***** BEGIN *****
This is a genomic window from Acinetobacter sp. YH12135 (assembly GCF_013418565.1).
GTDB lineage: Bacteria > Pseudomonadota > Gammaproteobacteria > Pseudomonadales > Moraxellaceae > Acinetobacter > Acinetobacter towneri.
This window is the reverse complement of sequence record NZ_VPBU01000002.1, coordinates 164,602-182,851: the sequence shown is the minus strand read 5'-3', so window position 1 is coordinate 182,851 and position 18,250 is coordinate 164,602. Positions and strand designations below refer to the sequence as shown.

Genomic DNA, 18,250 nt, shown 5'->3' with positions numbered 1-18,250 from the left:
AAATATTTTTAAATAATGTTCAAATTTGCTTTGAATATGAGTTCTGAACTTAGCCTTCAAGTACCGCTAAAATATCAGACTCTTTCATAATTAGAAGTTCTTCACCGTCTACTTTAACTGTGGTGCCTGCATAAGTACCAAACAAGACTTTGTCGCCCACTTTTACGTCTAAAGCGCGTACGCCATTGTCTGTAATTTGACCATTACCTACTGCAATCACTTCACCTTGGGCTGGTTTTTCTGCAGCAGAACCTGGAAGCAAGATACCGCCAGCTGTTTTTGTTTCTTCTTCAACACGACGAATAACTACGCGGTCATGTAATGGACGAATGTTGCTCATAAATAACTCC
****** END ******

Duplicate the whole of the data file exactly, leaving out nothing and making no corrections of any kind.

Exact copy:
This is a genomic window from Acinetobacter sp. YH12135 (assembly GCF_013418565.1).
GTDB lineage: Bacteria > Pseudomonadota > Gammaproteobacteria > Pseudomonadales > Moraxellaceae > Acinetobacter > Acinetobacter towneri.
This window is the reverse complement of sequence record NZ_VPBU01000002.1, coordinates 164,602-182,851: the sequence shown is the minus strand read 5'-3', so window position 1 is coordinate 182,851 and position 18,250 is coordinate 164,602. Positions and strand designations below refer to the sequence as shown.

Genomic DNA, 18,250 nt, shown 5'->3' with positions numbered 1-18,250 from the left:
AAATATTTTTAAATAATGTTCAAATTTGCTTTGAATATGAGTTCTGAACTTAGCCTTCAAGTACCGCTAAAATATCAGACTCTTTCATAATTAGAAGTTCTTCACCGTCTACTTTAACTGTGGTGCCTGCATAAGTACCAAACAAGACTTTGTCGCCCACTTTTACGTCTAAAGCGCGTACGCCATTGTCTGTAATTTGACCATTACCTACTGCAATCACTTCACCTTGGGCTGGTTTTTCTGCAGCAGAACCTGGAAGCAAGATACCGCCAGCTGTTTTTGTTTCTTCTTCAACACGACGAATAACTACGCGGTCATGTAATGGACGAATGTTGCTCATAAATAACTCC